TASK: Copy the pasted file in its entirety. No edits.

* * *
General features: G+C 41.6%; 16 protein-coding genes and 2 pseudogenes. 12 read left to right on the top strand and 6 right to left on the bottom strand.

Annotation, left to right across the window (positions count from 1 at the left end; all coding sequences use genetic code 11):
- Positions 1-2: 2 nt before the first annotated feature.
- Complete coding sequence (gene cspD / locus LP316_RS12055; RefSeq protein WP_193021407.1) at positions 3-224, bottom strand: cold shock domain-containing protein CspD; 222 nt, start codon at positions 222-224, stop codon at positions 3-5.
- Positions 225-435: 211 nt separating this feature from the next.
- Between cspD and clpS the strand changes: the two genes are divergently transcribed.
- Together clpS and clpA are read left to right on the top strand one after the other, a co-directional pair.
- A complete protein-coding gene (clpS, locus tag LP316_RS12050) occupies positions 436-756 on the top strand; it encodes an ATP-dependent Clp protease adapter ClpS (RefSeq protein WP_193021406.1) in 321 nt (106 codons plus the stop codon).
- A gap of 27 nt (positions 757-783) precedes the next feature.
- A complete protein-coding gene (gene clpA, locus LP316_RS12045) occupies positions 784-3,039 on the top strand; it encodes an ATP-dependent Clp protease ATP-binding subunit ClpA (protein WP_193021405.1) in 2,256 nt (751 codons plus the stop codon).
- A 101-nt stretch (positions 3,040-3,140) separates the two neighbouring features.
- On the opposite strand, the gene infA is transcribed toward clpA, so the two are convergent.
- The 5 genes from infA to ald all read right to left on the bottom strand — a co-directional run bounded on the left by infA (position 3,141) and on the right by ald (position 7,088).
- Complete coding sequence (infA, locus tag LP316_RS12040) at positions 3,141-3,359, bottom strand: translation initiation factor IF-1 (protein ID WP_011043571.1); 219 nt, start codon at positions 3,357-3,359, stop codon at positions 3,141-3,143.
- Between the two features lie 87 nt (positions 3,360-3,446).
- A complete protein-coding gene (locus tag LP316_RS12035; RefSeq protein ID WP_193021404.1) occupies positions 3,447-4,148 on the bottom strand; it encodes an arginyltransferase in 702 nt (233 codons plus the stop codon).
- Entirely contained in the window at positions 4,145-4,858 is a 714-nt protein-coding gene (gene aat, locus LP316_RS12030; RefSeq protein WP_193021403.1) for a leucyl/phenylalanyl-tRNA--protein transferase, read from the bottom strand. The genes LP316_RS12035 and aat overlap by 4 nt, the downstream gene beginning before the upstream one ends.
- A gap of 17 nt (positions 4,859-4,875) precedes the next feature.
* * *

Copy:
General features: G+C 41.6%; 16 protein-coding genes and 2 pseudogenes. 12 read left to right on the top strand and 6 right to left on the bottom strand.

Annotation, left to right across the window (positions count from 1 at the left end; all coding sequences use genetic code 11):
- Positions 1-2: 2 nt before the first annotated feature.
- Complete coding sequence (gene cspD / locus LP316_RS12055; RefSeq protein WP_193021407.1) at positions 3-224, bottom strand: cold shock domain-containing protein CspD; 222 nt, start codon at positions 222-224, stop codon at positions 3-5.
- Positions 225-435: 211 nt separating this feature from the next.
- Between cspD and clpS the strand changes: the two genes are divergently transcribed.
- Together clpS and clpA are read left to right on the top strand one after the other, a co-directional pair.
- A complete protein-coding gene (clpS, locus tag LP316_RS12050) occupies positions 436-756 on the top strand; it encodes an ATP-dependent Clp protease adapter ClpS (RefSeq protein WP_193021406.1) in 321 nt (106 codons plus the stop codon).
- A gap of 27 nt (positions 757-783) precedes the next feature.
- A complete protein-coding gene (gene clpA, locus LP316_RS12045) occupies positions 784-3,039 on the top strand; it encodes an ATP-dependent Clp protease ATP-binding subunit ClpA (protein WP_193021405.1) in 2,256 nt (751 codons plus the stop codon).
- A 101-nt stretch (positions 3,040-3,140) separates the two neighbouring features.
- On the opposite strand, the gene infA is transcribed toward clpA, so the two are convergent.
- The 5 genes from infA to ald all read right to left on the bottom strand — a co-directional run bounded on the left by infA (position 3,141) and on the right by ald (position 7,088).
- Complete coding sequence (infA, locus tag LP316_RS12040) at positions 3,141-3,359, bottom strand: translation initiation factor IF-1 (protein ID WP_011043571.1); 219 nt, start codon at positions 3,357-3,359, stop codon at positions 3,141-3,143.
- Between the two features lie 87 nt (positions 3,360-3,446).
- A complete protein-coding gene (locus tag LP316_RS12035; RefSeq protein ID WP_193021404.1) occupies positions 3,447-4,148 on the bottom strand; it encodes an arginyltransferase in 702 nt (233 codons plus the stop codon).
- Entirely contained in the window at positions 4,145-4,858 is a 714-nt protein-coding gene (gene aat, locus LP316_RS12030; RefSeq protein WP_193021403.1) for a leucyl/phenylalanyl-tRNA--protein transferase, read from the bottom strand. The genes LP316_RS12035 and aat overlap by 4 nt, the downstream gene beginning before the upstream one ends.
- A gap of 17 nt (positions 4,859-4,875) precedes the next feature.